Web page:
The Best of The Brexit Bits From the Tory Party Conference

Well, what a conference that was! They say a day is a long time in politics, and this four day spell of Mancunian-magic proved the old adage all too true. (We feel Mrs May would heartily agree!)

We’ve trawled the news, views and memes from Manchester to bring you the best bits of Brexit: The Tory Party Conference Edition.

Well, what a conference that was! They say a day is a long time in politics, and this four day spell of Mancunian-magic proved the old adage all too true. (We feel Mrs May would heartily agree!)

We’ve trawled the news, views and memes from Manchester to bring you the best bits of Brexit: The Tory Party Conference Edition.


Boris Johnson
Boris does his best impersonation of a Loyal Government Minister…

“Theresa May won. She won more votes than any party leader and took this party to its highest share of the vote in the last 25 years and the whole country owes her a debt for her steadfastness in taking the country forward as she will to a great Brexit deal. Based on that Florence speech on whose every syllable, I can tell you the whole Cabinet is united.”

Did anyone else have to look up ‘murrain’? If only the Foreign Secretary’s job was expanding the nation’s vocabulary, rather than international affairs and diplomacy…

“It is time to stop treating the referendum result as though it were a plague of boils or a murrain on our cattle or an inexplicable aberration by 17.4 m people. It is time to be bold, and to seize the opportunities and there is no country better placed than Britain.”

Our premiere business and political paper should apparently be more ‘Tiggerish’…

“Every day a distinguished pink newspaper manages to make Eeyore look positively exuberant, and across the world the impression is being given that this country is not up to it; that we are going to bottle out of Brexit and end up in some dingy ante-room of the EU, pathetically waiting for the scraps but no longer in control of the menu.”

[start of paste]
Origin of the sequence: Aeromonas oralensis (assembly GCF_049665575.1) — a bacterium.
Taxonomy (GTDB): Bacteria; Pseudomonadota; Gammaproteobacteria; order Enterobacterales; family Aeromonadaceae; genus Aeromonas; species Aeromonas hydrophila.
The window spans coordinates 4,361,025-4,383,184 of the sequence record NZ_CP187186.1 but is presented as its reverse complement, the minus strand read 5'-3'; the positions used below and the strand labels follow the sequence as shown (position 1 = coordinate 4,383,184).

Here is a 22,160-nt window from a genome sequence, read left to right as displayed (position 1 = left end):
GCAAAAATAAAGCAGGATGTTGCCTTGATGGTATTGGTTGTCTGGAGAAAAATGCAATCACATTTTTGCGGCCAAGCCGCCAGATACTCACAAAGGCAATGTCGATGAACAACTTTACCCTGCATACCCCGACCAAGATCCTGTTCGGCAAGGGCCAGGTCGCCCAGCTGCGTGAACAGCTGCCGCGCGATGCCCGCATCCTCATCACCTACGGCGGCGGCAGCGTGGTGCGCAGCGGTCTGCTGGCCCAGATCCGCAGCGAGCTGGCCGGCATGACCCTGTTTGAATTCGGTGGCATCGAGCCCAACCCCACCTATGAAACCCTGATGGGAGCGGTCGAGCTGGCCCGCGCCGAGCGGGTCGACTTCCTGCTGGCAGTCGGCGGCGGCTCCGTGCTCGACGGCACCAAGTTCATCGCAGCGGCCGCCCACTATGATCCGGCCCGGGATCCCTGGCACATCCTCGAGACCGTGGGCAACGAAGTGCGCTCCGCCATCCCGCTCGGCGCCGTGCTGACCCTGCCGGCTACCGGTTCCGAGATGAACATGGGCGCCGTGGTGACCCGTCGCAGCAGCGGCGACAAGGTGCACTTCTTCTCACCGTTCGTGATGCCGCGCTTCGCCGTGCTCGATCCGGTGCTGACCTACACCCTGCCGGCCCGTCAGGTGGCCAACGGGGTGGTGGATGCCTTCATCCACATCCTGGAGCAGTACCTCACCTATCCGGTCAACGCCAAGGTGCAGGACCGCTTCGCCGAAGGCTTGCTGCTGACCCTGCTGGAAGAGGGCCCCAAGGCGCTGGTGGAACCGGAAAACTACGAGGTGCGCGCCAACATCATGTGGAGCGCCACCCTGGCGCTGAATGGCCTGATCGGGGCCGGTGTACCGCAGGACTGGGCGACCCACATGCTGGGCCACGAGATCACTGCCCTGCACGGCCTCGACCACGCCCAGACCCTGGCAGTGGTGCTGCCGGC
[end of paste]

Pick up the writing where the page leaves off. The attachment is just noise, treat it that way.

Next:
Michael Gove
When you’d rather just make things up, because it’s too tricky to listen with your fingers stuck in your ears…

“When Tony Blair or Vince Cable tell us that the referendum decision to leave the EU must be overturned, that the votes of 17.4 million people should be disregarded, that we should exit from Brexit and stay in the European Union – then I feel it’s time to stand up for something precious, something special to us all, something that defines us a nation. Democracy.”

Now where have I heard this intro before?…

“We’re leaving. We’re taking back control. We’re going to make a success of life outside the European Union. And nowhere are the possibilities for progress greater than with the environment.”

Brexit – it’s the only way to save the planet. “Paris Agreement? Never heard of it!”…

“And leaving the European Union gives us the chance to secure a special prize – a Green Brexit.”

Clearly the EU is sneakily destroying the planet, and Gove’s been the only one smart enough to notice…

“But now we are leaving – and taking back control – there are so many ways in which we can enhance our environment. Take the EU’s Common Fisheries Policy – it has been economically and environmentally disastrous. Lack of control over our own waters has gone hand in hand with drastic overfishing and the depletion of a wonderful, renewable, natural resource. Outside the EU we can do so much better.”


Liam Fox
Nay, nay I say… that’s really not how job markets work…

“Because the naysayers got it wrong – and doesn’t it annoy you when people preface any piece of good news with the phrase “despite Brexit”. Well, doesn’t it? So let’s just have a reality check. We have the highest number of people in employment ever, “despite Brexit”.

Last year we had the highest inward investment to the UK ever, creating over 75,000 new jobs and safeguarding over 32,000 others, “despite Brexit”. We have new cars being built in Sunderland and Cowley, amongst the highest economic growth rates in the developed world, an 11% rise in exports and the best order books for British manufacturers in 22 years.